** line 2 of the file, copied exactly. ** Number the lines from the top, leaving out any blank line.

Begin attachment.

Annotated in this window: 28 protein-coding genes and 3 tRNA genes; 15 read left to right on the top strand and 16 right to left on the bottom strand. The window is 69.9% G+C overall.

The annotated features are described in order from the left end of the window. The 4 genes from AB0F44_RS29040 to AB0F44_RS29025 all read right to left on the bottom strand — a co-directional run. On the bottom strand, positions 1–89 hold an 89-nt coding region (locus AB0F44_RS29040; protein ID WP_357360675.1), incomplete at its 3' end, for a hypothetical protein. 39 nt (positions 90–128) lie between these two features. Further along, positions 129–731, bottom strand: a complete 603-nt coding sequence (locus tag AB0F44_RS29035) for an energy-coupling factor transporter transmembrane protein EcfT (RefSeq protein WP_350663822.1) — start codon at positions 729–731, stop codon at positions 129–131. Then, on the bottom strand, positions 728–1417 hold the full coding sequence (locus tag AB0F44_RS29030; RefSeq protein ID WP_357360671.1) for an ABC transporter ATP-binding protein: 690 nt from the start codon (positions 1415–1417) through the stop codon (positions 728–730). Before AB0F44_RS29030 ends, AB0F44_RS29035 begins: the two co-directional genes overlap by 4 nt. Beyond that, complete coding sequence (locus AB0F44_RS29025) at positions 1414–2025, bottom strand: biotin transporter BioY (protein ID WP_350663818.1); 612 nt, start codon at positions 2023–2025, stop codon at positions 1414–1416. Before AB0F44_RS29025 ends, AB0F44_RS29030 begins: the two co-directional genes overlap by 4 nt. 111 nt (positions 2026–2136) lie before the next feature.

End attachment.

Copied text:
The annotated features are described in order from the left end of the window. The 4 genes from AB0F44_RS29040 to AB0F44_RS29025 all read right to left on the bottom strand — a co-directional run. On the bottom strand, positions 1–89 hold an 89-nt coding region (locus AB0F44_RS29040; protein ID WP_357360675.1), incomplete at its 3' end, for a hypothetical protein. 39 nt (positions 90–128) lie between these two features. Further along, positions 129–731, bottom strand: a complete 603-nt coding sequence (locus tag AB0F44_RS29035) for an energy-coupling factor transporter transmembrane protein EcfT (RefSeq protein WP_350663822.1) — start codon at positions 729–731, stop codon at positions 129–131. Then, on the bottom strand, positions 728–1417 hold the full coding sequence (locus tag AB0F44_RS29030; RefSeq protein ID WP_357360671.1) for an ABC transporter ATP-binding protein: 690 nt from the start codon (positions 1415–1417) through the stop codon (positions 728–730). Before AB0F44_RS29030 ends, AB0F44_RS29035 begins: the two co-directional genes overlap by 4 nt. Beyond that, complete coding sequence (locus AB0F44_RS29025) at positions 1414–2025, bottom strand: biotin transporter BioY (protein ID WP_350663818.1); 612 nt, start codon at positions 2023–2025, stop codon at positions 1414–1416. Before AB0F44_RS29025 ends, AB0F44_RS29030 begins: the two co-directional genes overlap by 4 nt. 111 nt (positions 2026–2136) lie before the next feature.